Statistical Test: How Well Does Net Rating Correlate With Wins?

There is a maxim that this site lives by, and most of you who follow me on Twitter (@RealFoxD) know what I’m about to say:

“Great teams win big and lose close.”

Which, in layman’s terms, ultimately reduces to the fact that the higher a team’s point differential over the course of a season, the more games they win. It makes logical, intuitive, downright obvious sense.

But the bigger question at work here is “just how much is, say, an extra point per game worth over the course of an 82-game season?”

Since this site’s inception, I’ve used an assumption originally posited by Dean Oliver, the father of modern basketball analysis, that states “30 points is worth a win.”

Indeed, most conversions of things, like VORP to Estimated Wins Added, would have you multiply by 2.73 (82/30) to convert one to the other.

There’s just one problem with this: It’s pace-blind. It might work in one season but not in others depending on if the game is slower or faster (let’s face it, 30 points is a lot different in a mid-90s Cavaliers-Pistons game (average pace: 85) compared to a 2019 game between the Bucks and Rockets (average pace: 105.)

Now, I’m a guy with a nine-to-five who has better things to do than dump every season in NBA history into a spreadsheet, but what I do have is time to dump data from every season since 2013 (per Basketball Reference’s season summaries), roughly dovetailing with an increase in pace and scoring efficiency and comprising a 210-team sample size, into Alcula’s Linear Regression calculator (http://www.alcula.com/calculators/statistics/linear-regression/ )

I’m working with two simple variables. On the X axis, net rating, from the putrescent 2014 Sixers (-10.5) to the sublime 2017 Warriors (11.6, which was actually better than the 10.7 they put up in the 73-win season the year before, one reason they nearly ran the table in the playoffs.)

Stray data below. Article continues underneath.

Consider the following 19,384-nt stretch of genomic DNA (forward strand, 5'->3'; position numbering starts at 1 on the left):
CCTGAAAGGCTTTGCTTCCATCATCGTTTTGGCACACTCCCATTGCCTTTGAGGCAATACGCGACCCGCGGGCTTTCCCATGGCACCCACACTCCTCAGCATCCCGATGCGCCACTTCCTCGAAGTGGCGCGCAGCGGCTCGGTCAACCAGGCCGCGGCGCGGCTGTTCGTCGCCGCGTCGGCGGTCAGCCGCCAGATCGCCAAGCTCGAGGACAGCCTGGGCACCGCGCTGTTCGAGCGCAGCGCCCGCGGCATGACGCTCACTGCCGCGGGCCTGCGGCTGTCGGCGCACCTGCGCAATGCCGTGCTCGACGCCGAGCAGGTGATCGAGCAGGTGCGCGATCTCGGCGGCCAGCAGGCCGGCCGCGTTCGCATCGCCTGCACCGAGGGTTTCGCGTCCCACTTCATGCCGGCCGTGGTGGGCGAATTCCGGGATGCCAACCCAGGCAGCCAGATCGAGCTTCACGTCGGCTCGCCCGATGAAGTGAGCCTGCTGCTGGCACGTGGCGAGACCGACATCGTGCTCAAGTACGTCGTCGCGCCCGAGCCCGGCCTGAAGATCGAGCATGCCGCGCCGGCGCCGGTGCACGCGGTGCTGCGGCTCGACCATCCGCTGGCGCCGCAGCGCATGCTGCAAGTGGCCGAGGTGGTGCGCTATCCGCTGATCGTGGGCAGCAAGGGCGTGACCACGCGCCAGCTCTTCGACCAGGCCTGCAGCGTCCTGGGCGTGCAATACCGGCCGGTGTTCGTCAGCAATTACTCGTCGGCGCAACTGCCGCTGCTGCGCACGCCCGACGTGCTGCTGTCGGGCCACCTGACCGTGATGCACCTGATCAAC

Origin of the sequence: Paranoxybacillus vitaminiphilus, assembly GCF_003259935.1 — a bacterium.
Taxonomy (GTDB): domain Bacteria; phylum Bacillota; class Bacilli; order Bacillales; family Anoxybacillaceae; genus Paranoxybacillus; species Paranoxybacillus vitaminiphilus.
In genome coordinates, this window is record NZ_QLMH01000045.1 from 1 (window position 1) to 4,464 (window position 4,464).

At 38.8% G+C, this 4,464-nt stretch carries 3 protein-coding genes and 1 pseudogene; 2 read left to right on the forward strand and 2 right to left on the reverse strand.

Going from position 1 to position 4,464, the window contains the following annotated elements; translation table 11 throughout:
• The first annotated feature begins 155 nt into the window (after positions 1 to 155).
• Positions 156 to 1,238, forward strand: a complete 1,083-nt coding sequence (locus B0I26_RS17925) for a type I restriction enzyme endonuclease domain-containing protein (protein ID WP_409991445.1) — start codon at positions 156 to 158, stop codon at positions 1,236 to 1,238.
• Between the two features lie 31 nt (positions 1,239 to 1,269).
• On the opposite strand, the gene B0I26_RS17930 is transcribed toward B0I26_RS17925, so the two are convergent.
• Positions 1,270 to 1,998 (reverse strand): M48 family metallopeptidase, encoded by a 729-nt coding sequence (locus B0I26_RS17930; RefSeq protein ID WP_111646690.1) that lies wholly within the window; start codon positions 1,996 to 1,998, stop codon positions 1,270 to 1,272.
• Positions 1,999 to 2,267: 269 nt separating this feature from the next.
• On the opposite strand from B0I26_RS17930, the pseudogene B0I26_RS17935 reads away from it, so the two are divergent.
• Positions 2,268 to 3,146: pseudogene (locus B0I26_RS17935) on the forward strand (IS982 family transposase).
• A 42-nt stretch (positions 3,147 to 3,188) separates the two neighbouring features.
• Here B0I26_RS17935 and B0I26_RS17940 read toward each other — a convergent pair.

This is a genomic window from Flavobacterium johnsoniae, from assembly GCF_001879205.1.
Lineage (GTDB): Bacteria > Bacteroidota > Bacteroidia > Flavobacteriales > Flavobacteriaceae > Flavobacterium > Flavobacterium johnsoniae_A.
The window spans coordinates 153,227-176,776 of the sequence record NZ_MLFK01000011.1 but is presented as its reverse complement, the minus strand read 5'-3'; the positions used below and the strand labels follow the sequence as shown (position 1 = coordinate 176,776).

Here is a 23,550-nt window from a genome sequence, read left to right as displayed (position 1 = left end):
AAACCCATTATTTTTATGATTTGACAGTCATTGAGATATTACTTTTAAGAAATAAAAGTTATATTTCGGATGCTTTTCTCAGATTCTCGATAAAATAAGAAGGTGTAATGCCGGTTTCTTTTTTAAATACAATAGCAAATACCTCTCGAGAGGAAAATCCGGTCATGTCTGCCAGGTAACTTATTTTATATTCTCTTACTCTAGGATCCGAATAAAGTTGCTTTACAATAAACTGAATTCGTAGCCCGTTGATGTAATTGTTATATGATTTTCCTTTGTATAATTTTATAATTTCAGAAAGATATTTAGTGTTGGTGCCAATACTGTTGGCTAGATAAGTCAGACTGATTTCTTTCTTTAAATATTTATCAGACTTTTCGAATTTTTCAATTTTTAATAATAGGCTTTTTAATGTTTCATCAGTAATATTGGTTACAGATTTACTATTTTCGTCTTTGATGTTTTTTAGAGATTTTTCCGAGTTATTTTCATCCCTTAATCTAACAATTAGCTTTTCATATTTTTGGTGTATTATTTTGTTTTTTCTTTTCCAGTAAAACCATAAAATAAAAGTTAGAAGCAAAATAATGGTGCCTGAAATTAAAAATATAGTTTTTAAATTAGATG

On the Y axis, win total, from the 10-win 2016 Sixers to the 73-win 2016 Warriors.

Then it was just a matter of letting the computer crunch those 210 pairs of data and give me a result.

Let’s start with the little bit of weirdness. You’d expect, through logical sense, that the mean would be 41 for wins and 0.00 for Net Rating, since every game has a winner and a loser and the winning margins cancel each other out, right?

Well…OK, we got super-duper close, but there is just a tiny bit of rounding weirdness insofar as the average win total was 40.995 and the average Net Rating was 0.004. But considering rounding integers and numbers to one decimal place never comes out quite right, I’m just sticking it there for the sticklers.

The regression line equation? To two decimal places on wins and three on Net Rating, Wins = 40.99+2.515x (where X is NetRtg.)

Now here’s where things REALLY get screwy.

You’d think that margin of victory would be a better predictor of wins than derived stats like Win Shares or Value Over Replacement Player (both of which have been the subject of their own Statistical Tests on this here site), right? After all, at the end of the game, one team scores more points than the other team regardless of nuts-and-bolts things like rebounds or turnovers or whatever, right?